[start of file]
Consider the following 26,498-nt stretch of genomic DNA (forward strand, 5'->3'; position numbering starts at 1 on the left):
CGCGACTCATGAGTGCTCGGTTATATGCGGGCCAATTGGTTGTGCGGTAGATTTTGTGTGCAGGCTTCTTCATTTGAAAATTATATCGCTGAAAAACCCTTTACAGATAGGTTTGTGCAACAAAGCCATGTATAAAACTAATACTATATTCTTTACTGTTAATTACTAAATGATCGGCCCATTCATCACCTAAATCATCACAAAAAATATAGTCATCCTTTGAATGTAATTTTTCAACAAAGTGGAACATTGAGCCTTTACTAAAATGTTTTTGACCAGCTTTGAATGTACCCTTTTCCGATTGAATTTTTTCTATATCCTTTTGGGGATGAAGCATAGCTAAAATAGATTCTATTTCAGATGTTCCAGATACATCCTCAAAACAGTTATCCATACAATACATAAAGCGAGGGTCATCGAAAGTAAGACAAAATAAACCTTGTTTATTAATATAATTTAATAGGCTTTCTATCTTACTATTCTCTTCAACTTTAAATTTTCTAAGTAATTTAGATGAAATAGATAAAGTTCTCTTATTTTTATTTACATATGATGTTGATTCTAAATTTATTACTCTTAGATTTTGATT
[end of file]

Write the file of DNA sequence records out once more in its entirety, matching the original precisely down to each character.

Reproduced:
Consider the following 26,498-nt stretch of genomic DNA (forward strand, 5'->3'; position numbering starts at 1 on the left):
CGCGACTCATGAGTGCTCGGTTATATGCGGGCCAATTGGTTGTGCGGTAGATTTTGTGTGCAGGCTTCTTCATTTGAAAATTATATCGCTGAAAAACCCTTTACAGATAGGTTTGTGCAACAAAGCCATGTATAAAACTAATACTATATTCTTTACTGTTAATTACTAAATGATCGGCCCATTCATCACCTAAATCATCACAAAAAATATAGTCATCCTTTGAATGTAATTTTTCAACAAAGTGGAACATTGAGCCTTTACTAAAATGTTTTTGACCAGCTTTGAATGTACCCTTTTCCGATTGAATTTTTTCTATATCCTTTTGGGGATGAAGCATAGCTAAAATAGATTCTATTTCAGATGTTCCAGATACATCCTCAAAACAGTTATCCATACAATACATAAAGCGAGGGTCATCGAAAGTAAGACAAAATAAACCTTGTTTATTAATATAATTTAATAGGCTTTCTATCTTACTATTCTCTTCAACTTTAAATTTTCTAAGTAATTTAGATGAAATAGATAAAGTTCTCTTATTTTTATTTACATATGATGTTGATTCTAAATTTATTACTCTTAGATTTTGATT